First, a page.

• 2. enlarge the category of prohibited persons.
  • By definition this would simply mean that there would be more illegal guns. Dramatically more. How many more, I don't know. There are 32,000 concealed carry permit holders in Philadelphia. As Police Chief Johnson has likened them to an enemy that needs to be fought, I don't think it's a stretch to consider criminalizing them as a likely possibility if local legislation is allowed.

    Why would anyone want to make criminals out of law abiding people and increase the number of illegal guns -- all in the name of fighting illegal guns?

    The Inquirer highlights New York as a model for success:

    New York, which sent a representative of Bloomberg's, is the shining example of a city in control, posting its lowest murder rate since the 1960s. And the picture just keeps getting rosier: New York slayings are down 30 percent compared with the first quarter of last year.

    Philadelphia is the polar opposite. Its murder rate is outpacing last year's by 18 percent. The stinging reality is that more people have been killed in Philadelphia this year than in New York City, which had 84 murders as of Sunday among a population six times greater than Philadelphia's.

    There's no question that Philadelphia's homicide rate is a lot higher than New York, but as I've pointed out, it is misleading to pretend that a city's homicide rate is the most important crime issue for most citizens. It is often forgotten that many of these shootings involve criminals shooting other criminals. While any shooting is lamentable, it is misleading to imagine that the crime rate (much less the quality of overall life) is measured simply by tallying up the number of homicides.

    I would also argue that New York's lower homicide rate is affected not only by different demographics, but by an overall law enforcement strategy which (beginning with and continuing after the transformational leadership of Rudy Giuliani), intelligently targeted and apprehended the very criminals most frequently associated with illegal guns:

    When Rudy Giuliani was elected mayor in 1993, he named William Bratton as police commissioner. Bratton had success with zero-tolerance policing as head of the Transit Police, which cracked down on fare-dodging, speeded up arrest procedures and in a key move, did background checks on everyone who was arrested. This would turn up outstanding warrants and other reasons to hold the perpetrator and not merely send him back out onto the street where he often would ended up getting back into trouble.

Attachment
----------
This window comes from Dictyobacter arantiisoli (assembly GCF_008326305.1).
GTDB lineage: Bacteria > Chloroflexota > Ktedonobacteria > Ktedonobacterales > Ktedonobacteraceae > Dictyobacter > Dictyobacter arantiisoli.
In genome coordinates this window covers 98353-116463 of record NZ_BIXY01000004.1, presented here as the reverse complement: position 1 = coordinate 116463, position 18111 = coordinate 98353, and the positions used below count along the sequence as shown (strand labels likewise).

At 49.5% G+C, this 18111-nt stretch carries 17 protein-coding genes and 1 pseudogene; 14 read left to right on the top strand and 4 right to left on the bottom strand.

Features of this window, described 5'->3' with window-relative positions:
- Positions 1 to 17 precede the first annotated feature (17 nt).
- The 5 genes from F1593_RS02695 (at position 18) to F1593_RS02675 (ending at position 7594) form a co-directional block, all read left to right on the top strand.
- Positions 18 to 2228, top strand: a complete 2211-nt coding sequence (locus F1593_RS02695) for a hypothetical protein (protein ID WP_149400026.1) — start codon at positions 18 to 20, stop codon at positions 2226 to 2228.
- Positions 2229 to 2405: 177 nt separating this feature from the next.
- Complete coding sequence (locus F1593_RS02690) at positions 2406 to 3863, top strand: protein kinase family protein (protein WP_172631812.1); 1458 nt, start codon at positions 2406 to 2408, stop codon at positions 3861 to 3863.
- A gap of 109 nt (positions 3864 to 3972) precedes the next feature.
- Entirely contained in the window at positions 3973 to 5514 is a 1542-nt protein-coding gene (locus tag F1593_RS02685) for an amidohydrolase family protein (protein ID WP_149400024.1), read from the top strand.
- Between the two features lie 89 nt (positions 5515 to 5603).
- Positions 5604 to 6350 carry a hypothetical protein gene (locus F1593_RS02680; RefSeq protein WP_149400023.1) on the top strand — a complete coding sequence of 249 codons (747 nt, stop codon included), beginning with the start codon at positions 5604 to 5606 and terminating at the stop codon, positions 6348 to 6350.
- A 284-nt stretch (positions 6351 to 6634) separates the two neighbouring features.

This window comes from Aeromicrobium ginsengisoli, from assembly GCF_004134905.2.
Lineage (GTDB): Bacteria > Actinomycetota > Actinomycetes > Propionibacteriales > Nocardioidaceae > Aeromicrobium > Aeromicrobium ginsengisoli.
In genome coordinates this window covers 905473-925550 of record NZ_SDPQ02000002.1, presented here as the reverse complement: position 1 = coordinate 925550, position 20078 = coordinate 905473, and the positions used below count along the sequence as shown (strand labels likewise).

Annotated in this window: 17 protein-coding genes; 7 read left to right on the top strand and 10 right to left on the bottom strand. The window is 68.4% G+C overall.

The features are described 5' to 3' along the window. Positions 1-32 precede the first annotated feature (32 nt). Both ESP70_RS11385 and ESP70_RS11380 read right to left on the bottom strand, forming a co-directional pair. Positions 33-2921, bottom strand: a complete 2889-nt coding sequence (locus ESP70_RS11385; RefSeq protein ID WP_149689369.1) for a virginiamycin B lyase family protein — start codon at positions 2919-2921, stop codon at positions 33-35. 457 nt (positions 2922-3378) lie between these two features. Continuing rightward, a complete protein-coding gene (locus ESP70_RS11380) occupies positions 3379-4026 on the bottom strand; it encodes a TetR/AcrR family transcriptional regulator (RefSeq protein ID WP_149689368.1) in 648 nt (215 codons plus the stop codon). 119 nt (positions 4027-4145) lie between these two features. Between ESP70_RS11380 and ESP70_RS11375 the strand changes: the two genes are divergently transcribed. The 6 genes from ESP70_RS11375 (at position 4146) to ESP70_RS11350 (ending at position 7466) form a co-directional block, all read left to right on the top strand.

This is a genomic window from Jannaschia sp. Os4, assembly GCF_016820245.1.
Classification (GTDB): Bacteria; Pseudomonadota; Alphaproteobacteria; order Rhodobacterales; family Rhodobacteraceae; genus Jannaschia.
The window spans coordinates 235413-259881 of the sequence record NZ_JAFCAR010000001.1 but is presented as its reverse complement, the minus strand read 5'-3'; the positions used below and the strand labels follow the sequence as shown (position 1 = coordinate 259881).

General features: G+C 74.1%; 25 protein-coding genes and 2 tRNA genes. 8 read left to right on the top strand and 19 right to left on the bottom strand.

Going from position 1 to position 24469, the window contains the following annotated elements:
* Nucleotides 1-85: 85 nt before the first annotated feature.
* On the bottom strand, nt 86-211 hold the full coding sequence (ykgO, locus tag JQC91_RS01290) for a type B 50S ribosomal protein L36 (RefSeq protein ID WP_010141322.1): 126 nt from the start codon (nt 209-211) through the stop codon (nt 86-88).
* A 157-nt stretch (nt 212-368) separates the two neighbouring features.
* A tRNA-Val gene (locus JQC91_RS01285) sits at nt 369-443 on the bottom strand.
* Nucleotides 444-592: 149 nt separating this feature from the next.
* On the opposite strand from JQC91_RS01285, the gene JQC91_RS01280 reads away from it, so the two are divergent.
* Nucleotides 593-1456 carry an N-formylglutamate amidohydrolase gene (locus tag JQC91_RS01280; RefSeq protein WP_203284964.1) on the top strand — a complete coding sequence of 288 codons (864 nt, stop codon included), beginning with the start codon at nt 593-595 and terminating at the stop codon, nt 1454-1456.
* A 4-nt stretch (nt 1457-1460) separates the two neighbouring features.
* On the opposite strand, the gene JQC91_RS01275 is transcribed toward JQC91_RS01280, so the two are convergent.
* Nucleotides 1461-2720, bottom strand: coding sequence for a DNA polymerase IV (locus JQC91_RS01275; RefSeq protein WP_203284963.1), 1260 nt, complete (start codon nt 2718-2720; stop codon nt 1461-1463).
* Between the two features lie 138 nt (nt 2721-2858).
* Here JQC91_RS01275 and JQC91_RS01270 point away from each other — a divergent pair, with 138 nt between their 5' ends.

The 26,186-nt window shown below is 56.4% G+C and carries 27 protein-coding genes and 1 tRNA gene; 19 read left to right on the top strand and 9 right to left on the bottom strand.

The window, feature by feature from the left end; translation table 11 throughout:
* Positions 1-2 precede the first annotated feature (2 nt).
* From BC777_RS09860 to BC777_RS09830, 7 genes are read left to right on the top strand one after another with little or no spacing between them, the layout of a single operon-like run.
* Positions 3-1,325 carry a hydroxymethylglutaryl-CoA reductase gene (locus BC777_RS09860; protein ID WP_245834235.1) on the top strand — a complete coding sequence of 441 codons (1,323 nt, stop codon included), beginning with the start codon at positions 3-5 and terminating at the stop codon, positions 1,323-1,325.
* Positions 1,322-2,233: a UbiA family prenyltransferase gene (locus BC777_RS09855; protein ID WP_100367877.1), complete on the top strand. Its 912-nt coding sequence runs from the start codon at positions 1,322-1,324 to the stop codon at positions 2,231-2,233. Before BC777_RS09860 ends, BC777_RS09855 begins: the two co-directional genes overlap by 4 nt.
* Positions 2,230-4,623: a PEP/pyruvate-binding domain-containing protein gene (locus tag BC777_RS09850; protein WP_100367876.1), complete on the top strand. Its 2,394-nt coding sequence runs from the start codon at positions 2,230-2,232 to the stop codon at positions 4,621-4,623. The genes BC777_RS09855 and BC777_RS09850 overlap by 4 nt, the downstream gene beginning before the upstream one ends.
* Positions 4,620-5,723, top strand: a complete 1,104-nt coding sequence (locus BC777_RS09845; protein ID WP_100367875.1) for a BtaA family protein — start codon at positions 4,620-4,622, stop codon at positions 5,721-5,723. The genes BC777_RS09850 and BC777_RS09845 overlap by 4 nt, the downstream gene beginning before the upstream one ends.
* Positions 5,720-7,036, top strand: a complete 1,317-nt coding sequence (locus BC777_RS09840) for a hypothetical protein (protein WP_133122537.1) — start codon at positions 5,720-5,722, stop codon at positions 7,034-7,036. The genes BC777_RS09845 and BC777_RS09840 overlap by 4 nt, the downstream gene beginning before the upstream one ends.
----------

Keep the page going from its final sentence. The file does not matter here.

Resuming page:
While Bratton put the zero-tolerance concept into play in the 35,000-officer NYPD, the city hired 5,000 new and better-educated police officers, the second major increase in the size of the force in five years. (Taxes also were increased.)

    Meanwhile, there was a citywide crackdown on public drinking and urinating and other so-called nuisance crimes. Bratton pushed decision-making down to the precinct level where local commanders who knew their neighborhoods could better react to and deal with crime trends, which were noted with relentless efficiency by CompStat, a real-time police intelligence computer system. CompStat was integrated into the department and the statistics it endlessly cranks out were are public. (Go here and have a look for yourself.)

    Instead of targeting criminals, or even illegal guns, Philadelphia proposes creating more criminals, and more illegal guns.

    posted by Eric on 04.01.07 at 10:11 AM


    Mullah Cimoc say ameriki lose all rights. this punish ameriki for losing the soul, become killing and torture and hate him god.

    ameriki slave of them master in tel aviv. not free media in usa.

    google: mighty wurlitzer +cia

    learn why ameriki peope not know anyting.

    Mullah Cimoc   ·  April 1, 2007 10:34 PM